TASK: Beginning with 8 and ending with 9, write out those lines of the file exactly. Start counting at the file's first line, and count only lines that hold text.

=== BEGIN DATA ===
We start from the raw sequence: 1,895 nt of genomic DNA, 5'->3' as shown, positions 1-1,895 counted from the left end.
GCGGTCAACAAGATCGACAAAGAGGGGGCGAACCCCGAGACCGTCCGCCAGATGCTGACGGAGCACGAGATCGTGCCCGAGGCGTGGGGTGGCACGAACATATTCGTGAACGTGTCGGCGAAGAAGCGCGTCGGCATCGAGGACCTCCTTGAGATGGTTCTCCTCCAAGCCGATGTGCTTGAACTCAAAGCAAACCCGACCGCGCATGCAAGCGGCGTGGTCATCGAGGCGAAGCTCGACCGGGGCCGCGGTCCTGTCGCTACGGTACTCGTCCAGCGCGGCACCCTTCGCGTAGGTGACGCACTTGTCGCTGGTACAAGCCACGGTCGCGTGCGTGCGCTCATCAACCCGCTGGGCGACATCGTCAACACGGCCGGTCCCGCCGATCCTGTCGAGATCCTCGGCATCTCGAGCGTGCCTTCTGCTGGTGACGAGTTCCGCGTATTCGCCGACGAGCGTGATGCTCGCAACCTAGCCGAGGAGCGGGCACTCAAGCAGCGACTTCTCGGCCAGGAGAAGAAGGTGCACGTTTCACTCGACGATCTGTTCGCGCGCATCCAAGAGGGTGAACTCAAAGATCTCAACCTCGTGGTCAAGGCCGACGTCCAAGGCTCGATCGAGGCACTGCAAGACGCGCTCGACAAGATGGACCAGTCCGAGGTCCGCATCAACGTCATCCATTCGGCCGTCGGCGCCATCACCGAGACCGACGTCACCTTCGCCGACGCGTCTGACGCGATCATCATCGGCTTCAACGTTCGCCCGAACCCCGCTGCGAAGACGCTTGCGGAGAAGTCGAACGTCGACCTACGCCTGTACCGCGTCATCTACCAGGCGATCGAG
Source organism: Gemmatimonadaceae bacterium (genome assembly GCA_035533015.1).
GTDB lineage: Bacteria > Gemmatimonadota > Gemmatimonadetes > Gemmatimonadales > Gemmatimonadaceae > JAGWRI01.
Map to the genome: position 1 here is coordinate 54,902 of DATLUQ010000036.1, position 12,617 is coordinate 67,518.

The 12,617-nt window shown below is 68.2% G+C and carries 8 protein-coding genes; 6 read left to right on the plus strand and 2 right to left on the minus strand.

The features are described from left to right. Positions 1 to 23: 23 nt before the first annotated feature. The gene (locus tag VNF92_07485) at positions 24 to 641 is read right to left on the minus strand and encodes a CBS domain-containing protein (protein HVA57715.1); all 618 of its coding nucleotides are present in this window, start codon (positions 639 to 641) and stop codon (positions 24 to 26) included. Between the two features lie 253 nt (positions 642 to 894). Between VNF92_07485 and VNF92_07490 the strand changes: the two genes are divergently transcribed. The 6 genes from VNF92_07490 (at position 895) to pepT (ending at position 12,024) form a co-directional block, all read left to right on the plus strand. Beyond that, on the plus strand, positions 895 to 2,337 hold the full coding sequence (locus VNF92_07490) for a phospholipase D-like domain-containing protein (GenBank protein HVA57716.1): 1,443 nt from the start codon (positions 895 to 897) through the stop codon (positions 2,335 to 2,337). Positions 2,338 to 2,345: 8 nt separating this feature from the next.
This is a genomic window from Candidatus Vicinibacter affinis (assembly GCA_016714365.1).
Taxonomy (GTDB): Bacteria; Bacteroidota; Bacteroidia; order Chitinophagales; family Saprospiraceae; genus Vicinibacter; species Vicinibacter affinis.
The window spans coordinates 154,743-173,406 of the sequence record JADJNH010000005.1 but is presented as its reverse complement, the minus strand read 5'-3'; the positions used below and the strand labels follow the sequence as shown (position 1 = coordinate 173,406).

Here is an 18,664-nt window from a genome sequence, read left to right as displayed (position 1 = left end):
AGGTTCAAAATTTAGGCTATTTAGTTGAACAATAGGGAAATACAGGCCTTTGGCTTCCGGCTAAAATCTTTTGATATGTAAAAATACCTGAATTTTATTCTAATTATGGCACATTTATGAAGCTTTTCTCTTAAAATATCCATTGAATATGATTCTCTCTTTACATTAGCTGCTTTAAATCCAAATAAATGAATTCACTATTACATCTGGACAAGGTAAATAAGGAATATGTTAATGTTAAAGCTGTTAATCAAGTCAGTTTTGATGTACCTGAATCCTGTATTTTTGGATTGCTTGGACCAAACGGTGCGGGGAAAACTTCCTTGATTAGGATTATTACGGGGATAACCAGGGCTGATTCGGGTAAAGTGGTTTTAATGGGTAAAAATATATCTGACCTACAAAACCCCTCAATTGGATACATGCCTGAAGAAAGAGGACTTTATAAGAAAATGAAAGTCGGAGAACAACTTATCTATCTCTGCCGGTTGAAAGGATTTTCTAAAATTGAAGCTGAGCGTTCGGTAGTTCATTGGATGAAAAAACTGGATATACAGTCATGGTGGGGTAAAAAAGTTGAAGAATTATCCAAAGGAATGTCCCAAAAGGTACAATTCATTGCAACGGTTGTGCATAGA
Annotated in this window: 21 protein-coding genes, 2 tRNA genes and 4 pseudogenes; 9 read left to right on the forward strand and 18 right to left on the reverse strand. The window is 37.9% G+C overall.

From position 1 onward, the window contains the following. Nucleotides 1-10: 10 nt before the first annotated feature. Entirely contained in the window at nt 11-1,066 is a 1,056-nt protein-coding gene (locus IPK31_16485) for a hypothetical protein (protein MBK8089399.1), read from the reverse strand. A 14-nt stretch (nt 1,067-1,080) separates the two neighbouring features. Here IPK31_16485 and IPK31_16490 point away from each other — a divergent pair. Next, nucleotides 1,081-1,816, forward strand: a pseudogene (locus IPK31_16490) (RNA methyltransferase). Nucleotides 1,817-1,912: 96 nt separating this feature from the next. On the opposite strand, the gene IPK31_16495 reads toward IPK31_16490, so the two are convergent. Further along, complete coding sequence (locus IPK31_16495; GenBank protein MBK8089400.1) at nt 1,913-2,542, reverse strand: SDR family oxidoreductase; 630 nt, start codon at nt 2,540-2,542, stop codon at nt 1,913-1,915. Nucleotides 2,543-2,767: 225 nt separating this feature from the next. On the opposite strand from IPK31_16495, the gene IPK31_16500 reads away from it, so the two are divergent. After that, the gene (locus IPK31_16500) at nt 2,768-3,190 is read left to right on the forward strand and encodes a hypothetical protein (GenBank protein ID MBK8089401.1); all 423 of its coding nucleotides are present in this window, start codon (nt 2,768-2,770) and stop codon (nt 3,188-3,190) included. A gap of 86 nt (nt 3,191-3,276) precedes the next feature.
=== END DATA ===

This is a genomic window from Candidatus Vicinibacter affinis (assembly GCA_016714365.1).
Taxonomy (GTDB): Bacteria; Bacteroidota; Bacteroidia; order Chitinophagales; family Saprospiraceae; genus Vicinibacter; species Vicinibacter affinis.